When winter weather arrives, your company's obligation is to make sure both its property and employees are as safe as possible. That may sometimes be more easily said than done, especially if you're also trying to complete work when hazardous conditions crop up, but having the right plan in place is an absolute must for any adverse weather.
What do proper efforts look like? It can depend a lot on the kind of work you do and where you are located, but as a general rule, the following steps will be advisable:
1) Pack all company vehicles with emergency supplies
If you have employees out making delivery runs or picking up materials in company-owned vehicles, it's important to make sure those trucks or vans are well provisioned, according to Advanced Consulting and Training. Winter emergency kits should include tools, food and water, blankets and so on, and drivers should be given instructions to pull over if conditions get particularly dangerous.
2) Make sure you keep tabs on all employees
When bad weather hits, many workers may be in the midst of doing their jobs, and they'll all need to be checked on to ensure they're safe, Advanced Consulting and Training added. Something as simple as a buddy system — where one employee checks on another who checks on another, and the like — can help ensure this kind of attentiveness is cooked into your organizational structure, and no one is overlooked.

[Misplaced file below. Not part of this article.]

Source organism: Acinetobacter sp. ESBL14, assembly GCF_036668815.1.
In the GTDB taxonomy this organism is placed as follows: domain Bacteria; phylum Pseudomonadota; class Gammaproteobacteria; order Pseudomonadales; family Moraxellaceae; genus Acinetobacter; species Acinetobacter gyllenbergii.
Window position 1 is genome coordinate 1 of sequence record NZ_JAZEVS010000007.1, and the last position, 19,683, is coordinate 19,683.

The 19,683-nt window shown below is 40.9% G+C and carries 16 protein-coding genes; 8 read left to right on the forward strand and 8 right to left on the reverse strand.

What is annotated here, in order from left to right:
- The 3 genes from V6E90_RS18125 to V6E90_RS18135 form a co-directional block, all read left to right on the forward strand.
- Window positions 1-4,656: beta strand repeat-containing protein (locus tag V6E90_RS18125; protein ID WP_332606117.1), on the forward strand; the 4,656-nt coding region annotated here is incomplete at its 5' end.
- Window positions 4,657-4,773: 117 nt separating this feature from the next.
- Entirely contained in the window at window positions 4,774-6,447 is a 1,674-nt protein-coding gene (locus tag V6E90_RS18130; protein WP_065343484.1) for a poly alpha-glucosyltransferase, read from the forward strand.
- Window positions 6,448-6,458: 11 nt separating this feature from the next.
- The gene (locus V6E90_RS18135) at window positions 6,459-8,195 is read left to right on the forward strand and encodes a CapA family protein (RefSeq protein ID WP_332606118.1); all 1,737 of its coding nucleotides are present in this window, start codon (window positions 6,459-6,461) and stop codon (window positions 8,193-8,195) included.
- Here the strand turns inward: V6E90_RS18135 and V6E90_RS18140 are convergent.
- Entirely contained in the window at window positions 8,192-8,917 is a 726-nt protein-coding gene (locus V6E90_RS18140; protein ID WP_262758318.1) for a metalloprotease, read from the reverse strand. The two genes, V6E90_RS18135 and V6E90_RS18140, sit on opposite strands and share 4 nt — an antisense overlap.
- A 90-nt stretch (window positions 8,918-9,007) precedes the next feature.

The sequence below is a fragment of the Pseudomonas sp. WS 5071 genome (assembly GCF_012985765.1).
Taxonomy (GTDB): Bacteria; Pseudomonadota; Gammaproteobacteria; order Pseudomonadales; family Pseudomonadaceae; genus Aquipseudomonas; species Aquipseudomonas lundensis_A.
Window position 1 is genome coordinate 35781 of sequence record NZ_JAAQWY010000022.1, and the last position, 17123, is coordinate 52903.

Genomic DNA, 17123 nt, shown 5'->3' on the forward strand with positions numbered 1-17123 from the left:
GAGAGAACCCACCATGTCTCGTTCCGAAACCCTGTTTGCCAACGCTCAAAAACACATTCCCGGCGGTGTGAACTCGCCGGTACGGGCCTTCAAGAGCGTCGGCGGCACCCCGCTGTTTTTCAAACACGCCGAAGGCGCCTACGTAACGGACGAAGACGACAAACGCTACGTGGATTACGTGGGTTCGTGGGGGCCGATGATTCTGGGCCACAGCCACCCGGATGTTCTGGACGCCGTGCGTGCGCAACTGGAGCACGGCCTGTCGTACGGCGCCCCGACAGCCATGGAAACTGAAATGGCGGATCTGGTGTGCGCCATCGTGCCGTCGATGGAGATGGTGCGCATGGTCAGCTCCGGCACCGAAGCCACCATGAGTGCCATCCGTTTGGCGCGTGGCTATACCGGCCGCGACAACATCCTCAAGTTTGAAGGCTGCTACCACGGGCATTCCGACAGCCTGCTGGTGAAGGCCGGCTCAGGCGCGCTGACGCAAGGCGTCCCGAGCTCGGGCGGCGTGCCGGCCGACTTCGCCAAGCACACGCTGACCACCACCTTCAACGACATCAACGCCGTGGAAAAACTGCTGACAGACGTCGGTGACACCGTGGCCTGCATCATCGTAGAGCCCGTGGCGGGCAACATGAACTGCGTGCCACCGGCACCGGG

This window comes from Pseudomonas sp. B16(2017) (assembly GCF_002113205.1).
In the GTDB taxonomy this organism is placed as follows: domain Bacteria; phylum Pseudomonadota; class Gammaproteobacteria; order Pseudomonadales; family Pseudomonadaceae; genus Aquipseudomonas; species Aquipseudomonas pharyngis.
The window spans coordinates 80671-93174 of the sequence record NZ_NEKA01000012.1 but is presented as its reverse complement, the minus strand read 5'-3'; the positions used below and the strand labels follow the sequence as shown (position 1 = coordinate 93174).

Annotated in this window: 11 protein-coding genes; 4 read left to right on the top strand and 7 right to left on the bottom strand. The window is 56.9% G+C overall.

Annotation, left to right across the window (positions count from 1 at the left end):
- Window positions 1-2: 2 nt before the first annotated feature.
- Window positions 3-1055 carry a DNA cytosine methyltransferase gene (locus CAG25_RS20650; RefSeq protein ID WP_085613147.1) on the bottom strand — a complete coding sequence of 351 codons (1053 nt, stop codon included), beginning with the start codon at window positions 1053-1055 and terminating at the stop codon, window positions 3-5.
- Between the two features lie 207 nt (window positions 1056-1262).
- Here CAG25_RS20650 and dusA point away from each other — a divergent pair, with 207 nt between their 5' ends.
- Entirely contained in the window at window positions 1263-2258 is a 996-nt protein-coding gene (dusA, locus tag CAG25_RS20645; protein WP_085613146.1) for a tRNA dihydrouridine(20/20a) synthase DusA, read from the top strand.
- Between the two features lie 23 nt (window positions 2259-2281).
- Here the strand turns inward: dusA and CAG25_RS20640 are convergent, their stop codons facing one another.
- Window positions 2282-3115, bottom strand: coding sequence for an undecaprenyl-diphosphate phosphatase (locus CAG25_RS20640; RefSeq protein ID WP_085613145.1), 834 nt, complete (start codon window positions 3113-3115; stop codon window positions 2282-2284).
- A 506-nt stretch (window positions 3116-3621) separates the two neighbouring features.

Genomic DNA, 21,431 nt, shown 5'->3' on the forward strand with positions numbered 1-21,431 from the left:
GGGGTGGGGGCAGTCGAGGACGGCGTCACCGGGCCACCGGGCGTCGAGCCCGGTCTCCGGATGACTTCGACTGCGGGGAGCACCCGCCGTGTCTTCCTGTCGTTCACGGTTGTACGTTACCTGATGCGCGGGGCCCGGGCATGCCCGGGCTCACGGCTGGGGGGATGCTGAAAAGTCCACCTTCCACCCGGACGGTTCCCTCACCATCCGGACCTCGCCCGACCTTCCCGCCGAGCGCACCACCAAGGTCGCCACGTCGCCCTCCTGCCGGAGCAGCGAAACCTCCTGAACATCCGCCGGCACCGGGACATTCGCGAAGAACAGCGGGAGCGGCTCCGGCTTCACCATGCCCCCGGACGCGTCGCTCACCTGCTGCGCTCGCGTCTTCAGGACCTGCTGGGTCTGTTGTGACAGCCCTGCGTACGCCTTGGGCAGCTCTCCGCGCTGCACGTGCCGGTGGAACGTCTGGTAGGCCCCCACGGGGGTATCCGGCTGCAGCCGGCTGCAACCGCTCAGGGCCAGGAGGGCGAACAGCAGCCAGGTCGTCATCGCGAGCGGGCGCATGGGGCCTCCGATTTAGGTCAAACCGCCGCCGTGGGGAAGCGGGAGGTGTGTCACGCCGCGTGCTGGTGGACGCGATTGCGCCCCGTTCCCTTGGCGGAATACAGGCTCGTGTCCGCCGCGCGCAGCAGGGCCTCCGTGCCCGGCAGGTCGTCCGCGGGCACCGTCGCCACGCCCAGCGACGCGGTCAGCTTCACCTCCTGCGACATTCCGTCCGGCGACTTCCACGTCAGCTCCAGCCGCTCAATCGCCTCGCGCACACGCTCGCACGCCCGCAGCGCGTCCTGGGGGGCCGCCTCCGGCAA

3) Keep walkways and parking lots clear
One of the most basic risks workers face when winter weather arrives (or even after it's over) is slip-and-fall hazards around your facility, according to Occupational Health & Safety. Even if you just put down sand and rock salt, shovel or plow walkways and parking lots, that will significantly reduce this risk and avoid major problems.
4) Don't let workers stay outside for too long
Many of your employees — particularly those who work on the loading dock — may be asked to spend time exposed to winter weather conditions over the next few months, and they need to be properly protected, Occupational Health & Safety advised. Gloves, hats and warm coats will all help keep them safe and comfortable, but you should also mandate that they rotate out of exposure every once in a while.
5) Provide the necessary gear
As with anything else in your facility, you shouldn't count on your workers to bring their own safety gear for winter weather, according to Reliable Plant. Provide it for them and make sure you are staying on top of inspecting it regularly, so any amount of risk is kept to a minimum while they're on the clock.
6) Train for proper actions
Finally, just as you train for many other safety issues, it's a good idea to make sure your workers are fully aware of best practices in any kind of winter conditions, Reliable Plant recommended. A simple training or informational session can help reinforce all the right behaviors and set your whole team up for success.